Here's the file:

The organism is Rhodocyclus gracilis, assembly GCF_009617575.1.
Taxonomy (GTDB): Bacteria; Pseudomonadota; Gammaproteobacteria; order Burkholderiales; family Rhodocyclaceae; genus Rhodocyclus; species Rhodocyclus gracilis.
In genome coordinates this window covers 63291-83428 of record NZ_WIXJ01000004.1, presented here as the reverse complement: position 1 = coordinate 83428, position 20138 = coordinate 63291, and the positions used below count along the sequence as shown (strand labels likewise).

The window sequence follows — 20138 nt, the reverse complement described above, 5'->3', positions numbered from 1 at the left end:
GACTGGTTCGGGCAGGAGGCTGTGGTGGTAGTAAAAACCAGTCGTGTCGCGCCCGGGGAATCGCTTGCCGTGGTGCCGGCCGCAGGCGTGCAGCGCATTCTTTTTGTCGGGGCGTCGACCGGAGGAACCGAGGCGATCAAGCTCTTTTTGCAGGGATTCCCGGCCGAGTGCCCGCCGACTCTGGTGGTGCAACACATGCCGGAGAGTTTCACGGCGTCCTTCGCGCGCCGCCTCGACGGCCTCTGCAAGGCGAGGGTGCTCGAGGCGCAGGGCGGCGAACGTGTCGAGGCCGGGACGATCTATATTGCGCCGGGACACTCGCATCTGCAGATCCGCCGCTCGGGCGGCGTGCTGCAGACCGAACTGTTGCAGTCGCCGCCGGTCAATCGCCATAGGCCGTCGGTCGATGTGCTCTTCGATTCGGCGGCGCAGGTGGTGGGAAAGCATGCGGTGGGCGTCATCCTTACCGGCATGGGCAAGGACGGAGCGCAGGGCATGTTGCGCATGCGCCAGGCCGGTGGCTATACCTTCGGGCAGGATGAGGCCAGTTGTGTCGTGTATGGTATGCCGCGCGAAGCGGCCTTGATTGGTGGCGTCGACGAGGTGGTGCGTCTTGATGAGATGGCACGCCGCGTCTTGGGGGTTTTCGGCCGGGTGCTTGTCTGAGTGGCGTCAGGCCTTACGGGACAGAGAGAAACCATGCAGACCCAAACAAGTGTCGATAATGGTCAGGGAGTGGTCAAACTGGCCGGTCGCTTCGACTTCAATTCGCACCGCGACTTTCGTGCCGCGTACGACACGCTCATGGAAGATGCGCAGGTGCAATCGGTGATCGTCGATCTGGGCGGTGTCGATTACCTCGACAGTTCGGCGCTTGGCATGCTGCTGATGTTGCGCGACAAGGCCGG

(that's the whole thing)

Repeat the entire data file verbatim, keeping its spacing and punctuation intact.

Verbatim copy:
The organism is Rhodocyclus gracilis, assembly GCF_009617575.1.
Taxonomy (GTDB): Bacteria; Pseudomonadota; Gammaproteobacteria; order Burkholderiales; family Rhodocyclaceae; genus Rhodocyclus; species Rhodocyclus gracilis.
In genome coordinates this window covers 63291-83428 of record NZ_WIXJ01000004.1, presented here as the reverse complement: position 1 = coordinate 83428, position 20138 = coordinate 63291, and the positions used below count along the sequence as shown (strand labels likewise).

The window sequence follows — 20138 nt, the reverse complement described above, 5'->3', positions numbered from 1 at the left end:
GACTGGTTCGGGCAGGAGGCTGTGGTGGTAGTAAAAACCAGTCGTGTCGCGCCCGGGGAATCGCTTGCCGTGGTGCCGGCCGCAGGCGTGCAGCGCATTCTTTTTGTCGGGGCGTCGACCGGAGGAACCGAGGCGATCAAGCTCTTTTTGCAGGGATTCCCGGCCGAGTGCCCGCCGACTCTGGTGGTGCAACACATGCCGGAGAGTTTCACGGCGTCCTTCGCGCGCCGCCTCGACGGCCTCTGCAAGGCGAGGGTGCTCGAGGCGCAGGGCGGCGAACGTGTCGAGGCCGGGACGATCTATATTGCGCCGGGACACTCGCATCTGCAGATCCGCCGCTCGGGCGGCGTGCTGCAGACCGAACTGTTGCAGTCGCCGCCGGTCAATCGCCATAGGCCGTCGGTCGATGTGCTCTTCGATTCGGCGGCGCAGGTGGTGGGAAAGCATGCGGTGGGCGTCATCCTTACCGGCATGGGCAAGGACGGAGCGCAGGGCATGTTGCGCATGCGCCAGGCCGGTGGCTATACCTTCGGGCAGGATGAGGCCAGTTGTGTCGTGTATGGTATGCCGCGCGAAGCGGCCTTGATTGGTGGCGTCGACGAGGTGGTGCGTCTTGATGAGATGGCACGCCGCGTCTTGGGGGTTTTCGGCCGGGTGCTTGTCTGAGTGGCGTCAGGCCTTACGGGACAGAGAGAAACCATGCAGACCCAAACAAGTGTCGATAATGGTCAGGGAGTGGTCAAACTGGCCGGTCGCTTCGACTTCAATTCGCACCGCGACTTTCGTGCCGCGTACGACACGCTCATGGAAGATGCGCAGGTGCAATCGGTGATCGTCGATCTGGGCGGTGTCGATTACCTCGACAGTTCGGCGCTTGGCATGCTGCTGATGTTGCGCGACAAGGCCGG